New enforcement methods for non-violent crimes announced by Jefferson County Sheriff’s Office
From The Trussville Tribune staff reports
JEFFERSON COUNTY — The Jefferson County Sheriff’s Office announced a big shift in how some misdemeanor offenses will be handled Monday, April 22.
Sheriff Pettway approved the use of uniform nontraffic citations and complaint forms for certain misdemeanor offenses, according to Capt. David Agee of the Jefferson County Sheriff’s Office.
Going forward, deputies with Jefferson County will be able to issue a ticket or summons, instead of taking those caught into custody, for certain types of non-violent misdemeanors.
“Known as the big-ticket citation, this allows a crime to be addressed without the person in violation of a non-violent misdemeanor being put in jail, or having to make bond,” said Agee.
Agee said that some misdemeanor offenses will now be cited as “big-ticket, non-violent offenses,” which will not call for the suspect to be taken into custody. This new policy can be applied to certain crimes involving marijuana.
“An example of when a big-ticket citation will be used is in the issuance, or instance of marijuana possession second degree, or misdemeanor possession of drug paraphernalia,” said Agee. “Instead of the violator being taken into custody, their citation will be addressed by the court. Deputies will still have the option of making an arrest if the possession of marijuana is tied to another serious crime.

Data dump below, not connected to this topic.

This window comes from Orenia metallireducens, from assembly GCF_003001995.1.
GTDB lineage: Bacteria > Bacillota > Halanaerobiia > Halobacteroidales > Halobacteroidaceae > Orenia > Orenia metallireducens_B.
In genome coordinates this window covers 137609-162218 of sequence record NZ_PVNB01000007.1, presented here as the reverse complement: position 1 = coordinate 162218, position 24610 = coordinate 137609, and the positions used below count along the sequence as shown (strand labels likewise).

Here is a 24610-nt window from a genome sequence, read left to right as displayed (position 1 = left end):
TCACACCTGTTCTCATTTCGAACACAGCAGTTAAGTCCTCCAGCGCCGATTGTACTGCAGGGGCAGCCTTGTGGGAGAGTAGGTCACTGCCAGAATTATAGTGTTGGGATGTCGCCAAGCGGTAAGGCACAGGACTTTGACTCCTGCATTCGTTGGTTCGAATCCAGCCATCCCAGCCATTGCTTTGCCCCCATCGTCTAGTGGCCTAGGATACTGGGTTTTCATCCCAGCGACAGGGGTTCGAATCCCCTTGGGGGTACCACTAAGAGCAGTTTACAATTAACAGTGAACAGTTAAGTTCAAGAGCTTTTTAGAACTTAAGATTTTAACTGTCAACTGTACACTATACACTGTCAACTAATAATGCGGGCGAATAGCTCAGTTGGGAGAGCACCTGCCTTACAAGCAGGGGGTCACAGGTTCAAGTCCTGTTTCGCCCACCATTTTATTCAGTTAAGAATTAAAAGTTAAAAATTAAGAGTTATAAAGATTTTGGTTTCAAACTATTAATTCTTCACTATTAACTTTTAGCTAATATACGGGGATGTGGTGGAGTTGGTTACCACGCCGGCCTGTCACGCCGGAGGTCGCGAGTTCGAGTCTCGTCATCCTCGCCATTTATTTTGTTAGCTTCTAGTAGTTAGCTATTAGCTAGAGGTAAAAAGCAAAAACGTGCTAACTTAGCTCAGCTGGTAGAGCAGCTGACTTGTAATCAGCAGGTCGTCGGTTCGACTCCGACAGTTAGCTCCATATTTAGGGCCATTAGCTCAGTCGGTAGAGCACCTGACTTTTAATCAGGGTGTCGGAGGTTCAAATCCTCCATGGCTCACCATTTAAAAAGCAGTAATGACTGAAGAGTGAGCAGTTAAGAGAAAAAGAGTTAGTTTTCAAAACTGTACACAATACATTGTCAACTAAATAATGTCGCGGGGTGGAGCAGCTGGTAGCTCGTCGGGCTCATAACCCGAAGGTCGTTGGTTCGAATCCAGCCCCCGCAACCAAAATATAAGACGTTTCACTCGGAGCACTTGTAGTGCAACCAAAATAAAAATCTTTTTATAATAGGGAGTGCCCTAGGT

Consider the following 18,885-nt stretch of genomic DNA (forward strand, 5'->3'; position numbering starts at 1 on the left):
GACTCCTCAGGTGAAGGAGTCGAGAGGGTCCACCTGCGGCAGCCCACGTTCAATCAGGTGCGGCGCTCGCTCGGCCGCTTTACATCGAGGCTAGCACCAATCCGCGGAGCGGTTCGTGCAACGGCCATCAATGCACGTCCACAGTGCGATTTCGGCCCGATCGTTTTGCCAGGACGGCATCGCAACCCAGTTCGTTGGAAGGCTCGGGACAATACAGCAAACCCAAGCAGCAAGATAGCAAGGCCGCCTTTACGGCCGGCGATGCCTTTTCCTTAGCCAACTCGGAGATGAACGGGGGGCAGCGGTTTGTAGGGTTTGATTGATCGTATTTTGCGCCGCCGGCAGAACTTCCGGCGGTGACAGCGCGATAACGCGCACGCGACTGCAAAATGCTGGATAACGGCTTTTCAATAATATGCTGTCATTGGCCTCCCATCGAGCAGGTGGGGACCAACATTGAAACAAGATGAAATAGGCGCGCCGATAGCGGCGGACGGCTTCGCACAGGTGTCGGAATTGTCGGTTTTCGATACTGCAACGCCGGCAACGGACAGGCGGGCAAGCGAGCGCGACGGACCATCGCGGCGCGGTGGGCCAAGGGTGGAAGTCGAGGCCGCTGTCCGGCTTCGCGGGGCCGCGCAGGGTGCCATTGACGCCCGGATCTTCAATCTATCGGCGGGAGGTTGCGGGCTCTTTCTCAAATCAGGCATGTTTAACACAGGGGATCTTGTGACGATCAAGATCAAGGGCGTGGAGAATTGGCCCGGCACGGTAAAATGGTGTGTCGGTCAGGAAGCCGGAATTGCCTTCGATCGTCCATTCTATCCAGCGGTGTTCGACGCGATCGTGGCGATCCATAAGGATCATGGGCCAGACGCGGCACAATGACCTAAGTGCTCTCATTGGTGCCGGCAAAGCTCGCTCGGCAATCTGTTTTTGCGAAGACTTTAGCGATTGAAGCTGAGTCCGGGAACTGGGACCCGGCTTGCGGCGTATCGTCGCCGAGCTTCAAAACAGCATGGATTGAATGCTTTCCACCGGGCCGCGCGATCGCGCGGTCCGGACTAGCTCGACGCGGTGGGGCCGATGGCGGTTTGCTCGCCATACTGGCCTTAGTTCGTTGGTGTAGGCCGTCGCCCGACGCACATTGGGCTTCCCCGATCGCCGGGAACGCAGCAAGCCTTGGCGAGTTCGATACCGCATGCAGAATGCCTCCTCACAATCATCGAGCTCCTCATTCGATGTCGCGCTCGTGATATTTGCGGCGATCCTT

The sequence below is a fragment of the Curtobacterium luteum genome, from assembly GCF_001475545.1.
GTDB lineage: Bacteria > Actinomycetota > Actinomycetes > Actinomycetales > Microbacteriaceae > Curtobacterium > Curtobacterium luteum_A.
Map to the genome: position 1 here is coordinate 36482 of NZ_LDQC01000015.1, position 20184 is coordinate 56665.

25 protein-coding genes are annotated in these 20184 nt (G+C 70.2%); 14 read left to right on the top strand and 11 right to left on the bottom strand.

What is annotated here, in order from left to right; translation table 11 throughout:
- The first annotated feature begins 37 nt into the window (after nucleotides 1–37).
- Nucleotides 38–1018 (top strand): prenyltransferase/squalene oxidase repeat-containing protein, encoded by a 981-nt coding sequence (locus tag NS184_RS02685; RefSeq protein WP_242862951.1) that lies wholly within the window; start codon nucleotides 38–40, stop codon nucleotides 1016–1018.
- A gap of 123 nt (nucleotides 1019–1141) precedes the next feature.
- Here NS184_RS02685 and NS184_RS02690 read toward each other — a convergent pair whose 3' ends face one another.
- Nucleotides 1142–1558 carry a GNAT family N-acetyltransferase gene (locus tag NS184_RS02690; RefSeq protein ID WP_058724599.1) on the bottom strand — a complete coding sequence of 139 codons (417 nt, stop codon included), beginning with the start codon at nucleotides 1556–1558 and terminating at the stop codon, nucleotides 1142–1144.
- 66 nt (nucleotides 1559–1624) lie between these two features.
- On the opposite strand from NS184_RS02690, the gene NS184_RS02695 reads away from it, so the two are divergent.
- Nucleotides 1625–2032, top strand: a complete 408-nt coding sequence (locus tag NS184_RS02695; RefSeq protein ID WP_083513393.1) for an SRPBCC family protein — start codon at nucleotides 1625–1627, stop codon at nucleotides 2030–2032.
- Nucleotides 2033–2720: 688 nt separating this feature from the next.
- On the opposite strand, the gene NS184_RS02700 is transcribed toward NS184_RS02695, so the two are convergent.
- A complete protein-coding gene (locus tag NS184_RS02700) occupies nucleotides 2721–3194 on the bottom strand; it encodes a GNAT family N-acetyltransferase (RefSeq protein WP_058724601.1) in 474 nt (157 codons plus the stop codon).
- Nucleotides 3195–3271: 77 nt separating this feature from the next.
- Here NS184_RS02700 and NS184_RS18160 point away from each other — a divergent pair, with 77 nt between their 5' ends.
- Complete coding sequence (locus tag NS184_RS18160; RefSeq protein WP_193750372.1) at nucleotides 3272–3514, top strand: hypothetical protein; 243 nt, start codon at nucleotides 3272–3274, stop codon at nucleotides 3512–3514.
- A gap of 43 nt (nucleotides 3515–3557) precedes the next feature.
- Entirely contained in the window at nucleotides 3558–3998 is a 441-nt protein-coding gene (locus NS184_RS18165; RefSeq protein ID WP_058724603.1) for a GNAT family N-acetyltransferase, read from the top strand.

“So, essentially, Sheriff Petway is saying we would rather use these (a uniform non-traffic citation) than these (handcuffs). The outcome is still the same. We would rather use the arrest on paper than have to take a person into custody for small amounts of marijuana or paraphernalia or misdemeanor crimes. This is the citation; it achieves the same goal, but the overall savings to everybody is tremendous.”
The new policy will not impact those already in jail for these types of crimes, but Agee believes it will have an impact on the community.
“I can’t give you numbers,” said Agee. “But when a person is coming into jail, they’ve got to be booked, fingerprinted, dressed out, assigned a linen, you know. That adds up. That takes time away, where you’re booking this misdemeanor, you know, you have felonies that you could be getting, booking. Or it could free up time for the jail staff for searches, to prevent weapons and drugs from being in the jail. So, if we can slow down these misdemeanors coming in jail and still address the crimes, it’s going to help us tremendously.”